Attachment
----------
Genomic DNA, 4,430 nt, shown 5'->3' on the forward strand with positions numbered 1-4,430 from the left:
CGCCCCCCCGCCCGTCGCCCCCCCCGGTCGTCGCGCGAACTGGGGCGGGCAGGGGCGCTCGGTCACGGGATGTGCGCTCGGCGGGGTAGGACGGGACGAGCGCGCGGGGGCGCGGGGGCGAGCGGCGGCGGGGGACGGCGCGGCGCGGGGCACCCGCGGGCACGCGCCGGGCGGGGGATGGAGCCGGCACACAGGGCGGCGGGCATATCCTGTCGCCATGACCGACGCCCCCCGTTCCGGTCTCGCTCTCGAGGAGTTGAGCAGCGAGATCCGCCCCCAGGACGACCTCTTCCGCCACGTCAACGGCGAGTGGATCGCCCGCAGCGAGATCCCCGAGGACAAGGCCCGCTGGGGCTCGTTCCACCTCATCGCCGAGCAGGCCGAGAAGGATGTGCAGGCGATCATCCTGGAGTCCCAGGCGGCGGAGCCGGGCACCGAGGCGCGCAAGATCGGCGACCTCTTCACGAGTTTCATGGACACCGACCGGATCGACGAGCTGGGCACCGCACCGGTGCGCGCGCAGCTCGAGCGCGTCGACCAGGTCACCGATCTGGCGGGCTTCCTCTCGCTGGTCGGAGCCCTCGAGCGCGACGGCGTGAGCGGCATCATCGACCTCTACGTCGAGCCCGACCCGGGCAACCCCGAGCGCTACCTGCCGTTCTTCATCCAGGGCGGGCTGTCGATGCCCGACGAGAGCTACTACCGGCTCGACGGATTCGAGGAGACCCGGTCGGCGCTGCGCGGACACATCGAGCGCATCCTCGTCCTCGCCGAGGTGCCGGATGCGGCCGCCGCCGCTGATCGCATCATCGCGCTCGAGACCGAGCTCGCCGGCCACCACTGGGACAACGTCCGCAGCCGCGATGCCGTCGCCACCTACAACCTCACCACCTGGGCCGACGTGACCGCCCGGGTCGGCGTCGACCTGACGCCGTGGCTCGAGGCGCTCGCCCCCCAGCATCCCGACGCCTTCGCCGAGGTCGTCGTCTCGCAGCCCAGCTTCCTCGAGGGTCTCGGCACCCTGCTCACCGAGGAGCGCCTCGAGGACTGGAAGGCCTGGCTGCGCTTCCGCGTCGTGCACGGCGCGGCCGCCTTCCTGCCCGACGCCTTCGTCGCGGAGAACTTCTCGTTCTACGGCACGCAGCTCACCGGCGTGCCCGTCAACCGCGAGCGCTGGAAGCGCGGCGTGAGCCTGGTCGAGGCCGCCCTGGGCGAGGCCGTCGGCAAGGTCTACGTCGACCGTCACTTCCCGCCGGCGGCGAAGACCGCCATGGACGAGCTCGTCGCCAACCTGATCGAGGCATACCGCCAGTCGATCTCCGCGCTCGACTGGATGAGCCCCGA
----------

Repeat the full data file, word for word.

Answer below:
Genomic DNA, 4,430 nt, shown 5'->3' on the forward strand with positions numbered 1-4,430 from the left:
CGCCCCCCCGCCCGTCGCCCCCCCCGGTCGTCGCGCGAACTGGGGCGGGCAGGGGCGCTCGGTCACGGGATGTGCGCTCGGCGGGGTAGGACGGGACGAGCGCGCGGGGGCGCGGGGGCGAGCGGCGGCGGGGGACGGCGCGGCGCGGGGCACCCGCGGGCACGCGCCGGGCGGGGGATGGAGCCGGCACACAGGGCGGCGGGCATATCCTGTCGCCATGACCGACGCCCCCCGTTCCGGTCTCGCTCTCGAGGAGTTGAGCAGCGAGATCCGCCCCCAGGACGACCTCTTCCGCCACGTCAACGGCGAGTGGATCGCCCGCAGCGAGATCCCCGAGGACAAGGCCCGCTGGGGCTCGTTCCACCTCATCGCCGAGCAGGCCGAGAAGGATGTGCAGGCGATCATCCTGGAGTCCCAGGCGGCGGAGCCGGGCACCGAGGCGCGCAAGATCGGCGACCTCTTCACGAGTTTCATGGACACCGACCGGATCGACGAGCTGGGCACCGCACCGGTGCGCGCGCAGCTCGAGCGCGTCGACCAGGTCACCGATCTGGCGGGCTTCCTCTCGCTGGTCGGAGCCCTCGAGCGCGACGGCGTGAGCGGCATCATCGACCTCTACGTCGAGCCCGACCCGGGCAACCCCGAGCGCTACCTGCCGTTCTTCATCCAGGGCGGGCTGTCGATGCCCGACGAGAGCTACTACCGGCTCGACGGATTCGAGGAGACCCGGTCGGCGCTGCGCGGACACATCGAGCGCATCCTCGTCCTCGCCGAGGTGCCGGATGCGGCCGCCGCCGCTGATCGCATCATCGCGCTCGAGACCGAGCTCGCCGGCCACCACTGGGACAACGTCCGCAGCCGCGATGCCGTCGCCACCTACAACCTCACCACCTGGGCCGACGTGACCGCCCGGGTCGGCGTCGACCTGACGCCGTGGCTCGAGGCGCTCGCCCCCCAGCATCCCGACGCCTTCGCCGAGGTCGTCGTCTCGCAGCCCAGCTTCCTCGAGGGTCTCGGCACCCTGCTCACCGAGGAGCGCCTCGAGGACTGGAAGGCCTGGCTGCGCTTCCGCGTCGTGCACGGCGCGGCCGCCTTCCTGCCCGACGCCTTCGTCGCGGAGAACTTCTCGTTCTACGGCACGCAGCTCACCGGCGTGCCCGTCAACCGCGAGCGCTGGAAGCGCGGCGTGAGCCTGGTCGAGGCCGCCCTGGGCGAGGCCGTCGGCAAGGTCTACGTCGACCGTCACTTCCCGCCGGCGGCGAAGACCGCCATGGACGAGCTCGTCGCCAACCTGATCGAGGCATACCGCCAGTCGATCTCCGCGCTCGACTGGATGAGCCCCGA